Yes! Once again, the reaction to the work made me realise that my seemingly weird ideas were connecting with people, and most of the work in the show sold, despite having no PR and no gallery support.
I'm currently taking a little time off to adjust after moving from NYC to LA, but ideas for future works are floating around and marinating in my brain.
It sounds like you're not afraid of hard work?
When something feels mundane, it's hard for me to get motivated, but when I'm doing something so ambitious, I know I could fail, I put in the work and surprise myself. The unreasonable deadlines for both exhibitions were brutal but left me with no time to second guess things. I was proud of what came out of it, but by the end of 2019, I was burnt out. When I wasn't preparing for a show, I was doing non-stop illustration work for clients.
You mention burnout. It's so easy to find yourself there. How did you recover?
I had to remember how to be a person and not just an artist. I re-prioritised my relationships with people and took better care of my health. Talking to my parents always brought me a certain amount of perspective. They are retired and meditate so much that their inner peace rubs off on me for at least 24 hours after speaking to them. Eventually, I got excited to come back to my work, and that's when I could say I recovered.
You've moved to LA. Why the change in location?
After seven years in NYC, I was ready for a change, and to have more space in my home, since I work out of it. I had met a handful of artists I admire in LA, and that gave me hope for finding a community here. I was also tired of getting yelled at through the floor by my downstairs neighbour for walking gingerly around my apartment.
How are you coping with the current lockdown?
I haven't been the most inspiring person during this, but if you are feeling this way too, you're not alone. Nobody is thriving right now but we do need artists more than ever. I will continue to make art as it's my way of connecting with other humans through all of this.
I tend to get overwhelmed and stuck in a loop of reading the saddest news, but I am setting limits on this and getting in the habit of lifting free weights and going on neighbourhood walks to get out of my head more.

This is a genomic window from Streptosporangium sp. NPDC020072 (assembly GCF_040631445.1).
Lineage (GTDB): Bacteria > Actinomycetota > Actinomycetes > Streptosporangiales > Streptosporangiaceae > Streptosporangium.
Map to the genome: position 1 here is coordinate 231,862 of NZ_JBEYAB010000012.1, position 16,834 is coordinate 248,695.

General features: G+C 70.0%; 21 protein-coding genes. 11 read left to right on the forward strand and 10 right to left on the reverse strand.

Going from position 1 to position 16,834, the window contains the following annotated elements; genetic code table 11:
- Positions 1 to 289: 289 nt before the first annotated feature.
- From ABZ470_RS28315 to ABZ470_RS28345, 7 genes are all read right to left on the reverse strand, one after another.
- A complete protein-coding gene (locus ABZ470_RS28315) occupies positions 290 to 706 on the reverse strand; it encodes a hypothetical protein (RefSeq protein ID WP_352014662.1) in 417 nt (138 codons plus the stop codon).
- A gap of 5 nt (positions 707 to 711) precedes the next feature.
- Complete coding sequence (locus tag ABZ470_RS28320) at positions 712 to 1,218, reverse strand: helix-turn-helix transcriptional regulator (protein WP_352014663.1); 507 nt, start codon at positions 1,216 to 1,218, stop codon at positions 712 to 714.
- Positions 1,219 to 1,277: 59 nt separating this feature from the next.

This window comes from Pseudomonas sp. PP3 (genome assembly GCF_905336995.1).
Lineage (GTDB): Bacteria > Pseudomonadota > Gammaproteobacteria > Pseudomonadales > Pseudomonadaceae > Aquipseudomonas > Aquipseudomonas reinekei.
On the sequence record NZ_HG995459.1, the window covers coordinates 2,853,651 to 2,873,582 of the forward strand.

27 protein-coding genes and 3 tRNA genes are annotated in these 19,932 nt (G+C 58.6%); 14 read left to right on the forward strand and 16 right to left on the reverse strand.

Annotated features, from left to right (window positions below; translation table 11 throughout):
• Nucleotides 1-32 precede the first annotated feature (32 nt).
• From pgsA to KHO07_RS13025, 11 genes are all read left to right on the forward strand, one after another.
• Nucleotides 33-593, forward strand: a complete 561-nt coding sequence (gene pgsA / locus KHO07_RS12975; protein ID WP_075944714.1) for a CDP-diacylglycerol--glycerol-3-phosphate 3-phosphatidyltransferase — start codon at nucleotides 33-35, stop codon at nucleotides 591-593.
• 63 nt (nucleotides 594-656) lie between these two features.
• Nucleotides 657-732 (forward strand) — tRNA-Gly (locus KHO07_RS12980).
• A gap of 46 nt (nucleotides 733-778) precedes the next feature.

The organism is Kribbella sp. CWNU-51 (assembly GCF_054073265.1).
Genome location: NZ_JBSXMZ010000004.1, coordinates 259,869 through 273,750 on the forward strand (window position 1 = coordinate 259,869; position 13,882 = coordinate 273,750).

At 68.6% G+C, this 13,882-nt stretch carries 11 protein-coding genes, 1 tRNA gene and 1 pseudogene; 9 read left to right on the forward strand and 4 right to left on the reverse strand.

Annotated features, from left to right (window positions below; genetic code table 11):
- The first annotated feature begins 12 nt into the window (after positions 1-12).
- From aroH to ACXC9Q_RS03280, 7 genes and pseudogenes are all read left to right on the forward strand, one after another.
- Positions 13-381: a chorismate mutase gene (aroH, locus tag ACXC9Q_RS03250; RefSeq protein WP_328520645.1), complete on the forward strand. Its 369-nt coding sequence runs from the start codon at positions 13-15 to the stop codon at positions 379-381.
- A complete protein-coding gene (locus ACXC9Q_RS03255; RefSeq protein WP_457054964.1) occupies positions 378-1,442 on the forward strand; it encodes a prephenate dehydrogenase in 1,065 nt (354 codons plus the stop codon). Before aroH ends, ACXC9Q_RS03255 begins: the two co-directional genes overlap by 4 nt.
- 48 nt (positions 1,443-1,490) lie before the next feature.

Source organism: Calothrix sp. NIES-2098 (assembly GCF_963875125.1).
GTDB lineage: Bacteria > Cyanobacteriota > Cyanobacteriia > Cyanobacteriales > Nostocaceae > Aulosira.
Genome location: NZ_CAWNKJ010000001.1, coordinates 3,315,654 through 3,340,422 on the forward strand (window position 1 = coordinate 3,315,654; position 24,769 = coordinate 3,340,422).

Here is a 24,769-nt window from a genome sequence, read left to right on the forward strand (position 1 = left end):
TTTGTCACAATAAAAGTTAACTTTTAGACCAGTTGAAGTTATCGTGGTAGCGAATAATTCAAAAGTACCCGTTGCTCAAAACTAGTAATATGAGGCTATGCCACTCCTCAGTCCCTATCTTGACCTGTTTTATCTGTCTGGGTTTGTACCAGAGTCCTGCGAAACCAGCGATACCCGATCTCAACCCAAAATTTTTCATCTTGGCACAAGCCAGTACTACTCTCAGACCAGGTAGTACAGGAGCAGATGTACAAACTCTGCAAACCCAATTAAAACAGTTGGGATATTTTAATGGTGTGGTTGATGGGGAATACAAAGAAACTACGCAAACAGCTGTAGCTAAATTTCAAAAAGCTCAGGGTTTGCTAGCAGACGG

Aside from all the lessons you've learnt from staging your shows, any advice to those thinking of becoming an illustrator?
I think the most important thing is to zoom out from yourself and realise there are millions of other artists out there. What are you here to contribute?
If there's something painfully uncool that you stubbornly still want to do, then try it because there are probably other people like you who would like to see it. If you're going to do something trendy, that's okay too, but you need to interrogate why you want to enter an already crowded space. Are you just being influenced by its popularity? Does the world need more of this thing? How will your work be recognisable?
Try combining at least two skills or techniques in your craft. Some of those things for me were my background in Graphic design, oil painting, interest in science, and experimenting with animation and technology. Yours might be embroidery, tattooing, poetry and code, but if I guessed wrong, you're going to have to figure that part out on your own.
A lot of young illustrators struggle with style and content. One way to get there is to look at your portfolio and remove the stuff you don't want to do in the future. It hurts a little every time, but if you keep doing this over the years until your voice is clear and strong, you'll attract far better work.
Don't worry if you aren't winning illustration competitions; I haven't won any and I promise you, nobody cares. Focus on getting your work out there for free in more direct ways like Instagram. Just remember that what gets a lot of likes isn't necessarily what's special or good. Aim to make work that is culturally relevant to the times we live in, or as a first step, do your best to make the art you want to see out there.